Waterloo Co-op

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27 thoughts on “Waterloo Co-op

  1. Going to Waterloo Eng this coming year. Just want to ask: what are your opinions on UofT’s version of Coop? PEY (12-16 month internship) + the option of eSIP (2nd year summer placement)? Would you say its equal to Waterloo’s Coop Program? I’ve been hearing how a a lot of PEY students get job offers from the company they have worked for and how much more “involved” they are with their employers/co-workers since the placement is longer.

    • This will be a long reply : ) And I’ll be adding PEY vs Co-op to my original post (can’t believe I left it out!)

      First of all, a 4 month term vs a 12 month term should not really differ on how much of an impression you make on your employer. Normally, in a real full time job (at least in a more structured company), a 3-month ‘trial’ is common for seeing if the employee is doing well. As I’ve mentioned, it’s common to get full-time offers if your employer enjoyed having you during your 4 month coop.

      Also, it is possible to return to the same company in your following co-op term, if you and your employer agreed on it. It saves them time from recruiting, and time for you from having to find your next job.

      Another thing I did not mention is the possibility of doing an 8-month co-op. This is more difficult for engineers because of the lack of course availability and stricter guidelines of changing streams.

      In terms of PEY vs Co-op, it depends on many things.

      1. Whether you want breadth or depth. But either way, you’ll get experience. Waterloo eng will let you try out up 5-6 different companies, so it can vary on industry, company size, environment, etc. You will likely gain a wider range of skills, and a larger network. PEY lets you try out 1. But you will get a ton of experience and strong connections at that 1 company.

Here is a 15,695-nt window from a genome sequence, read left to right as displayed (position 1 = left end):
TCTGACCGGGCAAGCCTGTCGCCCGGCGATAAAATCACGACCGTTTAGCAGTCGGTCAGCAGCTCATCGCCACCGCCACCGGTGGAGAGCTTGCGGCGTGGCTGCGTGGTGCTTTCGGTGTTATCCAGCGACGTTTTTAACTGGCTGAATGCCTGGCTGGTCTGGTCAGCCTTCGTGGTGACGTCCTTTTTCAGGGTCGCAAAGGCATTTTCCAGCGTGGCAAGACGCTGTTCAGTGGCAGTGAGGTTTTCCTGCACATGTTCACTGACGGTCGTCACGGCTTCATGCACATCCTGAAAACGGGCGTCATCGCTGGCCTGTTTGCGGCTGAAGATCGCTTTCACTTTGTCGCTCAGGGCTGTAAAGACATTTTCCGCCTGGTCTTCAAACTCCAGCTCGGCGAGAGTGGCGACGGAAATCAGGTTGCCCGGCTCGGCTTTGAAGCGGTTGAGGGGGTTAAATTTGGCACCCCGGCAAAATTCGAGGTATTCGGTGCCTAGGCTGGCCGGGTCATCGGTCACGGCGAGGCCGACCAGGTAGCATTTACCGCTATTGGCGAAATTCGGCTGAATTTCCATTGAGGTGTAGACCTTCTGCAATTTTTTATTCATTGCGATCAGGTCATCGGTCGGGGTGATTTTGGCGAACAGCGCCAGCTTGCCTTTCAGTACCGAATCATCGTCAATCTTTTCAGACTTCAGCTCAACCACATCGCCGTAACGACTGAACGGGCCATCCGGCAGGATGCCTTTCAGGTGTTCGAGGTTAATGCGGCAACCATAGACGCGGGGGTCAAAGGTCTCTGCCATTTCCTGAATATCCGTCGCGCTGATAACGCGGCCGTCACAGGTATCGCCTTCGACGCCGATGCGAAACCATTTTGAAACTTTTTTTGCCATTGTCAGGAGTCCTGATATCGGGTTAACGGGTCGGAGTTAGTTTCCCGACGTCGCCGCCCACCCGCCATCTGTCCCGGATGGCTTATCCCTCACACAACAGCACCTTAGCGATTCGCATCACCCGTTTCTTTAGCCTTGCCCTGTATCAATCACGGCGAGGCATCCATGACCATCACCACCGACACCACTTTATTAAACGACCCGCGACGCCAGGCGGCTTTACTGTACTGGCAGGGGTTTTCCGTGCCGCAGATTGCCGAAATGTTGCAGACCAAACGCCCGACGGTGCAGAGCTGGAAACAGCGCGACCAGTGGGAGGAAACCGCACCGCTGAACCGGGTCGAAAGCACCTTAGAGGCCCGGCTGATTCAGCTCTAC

2. Whether you want more flexibility in your schedule. Summers off for UofT students, but that doesn’t mean they can’t apply to internships on their own. It may be more difficult trying to find jobs on your own, though. Waterloo students are on a mandatory schedule, it’s actually pretty demanding.

      3. How quickly the company develops its products and/or services. Small startups may create a product within 4-6 months, while larger companies may use a waterfall approach and take 2 years. We can see where a co-op is more suitable vs. a PEY student. This is not to say companies will take PEYs over co-ops, or vice versa. Perhaps there are multiple divisions and teams that work at different paces. As a co-op, you probably wouldn’t want to work at a slowpaced company that releases every 2 years (won’t get to see the work you accomplished there).

      4. Salary. It matters! Especially if you need to pay your own rent + living expenses. Waterloo co-op provides a chart for every successive co-op term, and many companies go off of that chart. Every consecutive co-op term, the average increases by a dollar or 2. According to the PEY Stats, they only show numbers rather than percentages of students who receive jobs. So I really cannot tell whether or not a lot of employees look for PEYs or not. I don’t have access to their database, so I can only assume things based on their numbers. The salaries look similar to the co-op average for students doing their 4th work term (usually for students finishing up their 3A term). The ones listed for eSIP are a bit low, though, and since eSIP is a new program, very few employers know about it (and want to find junior students).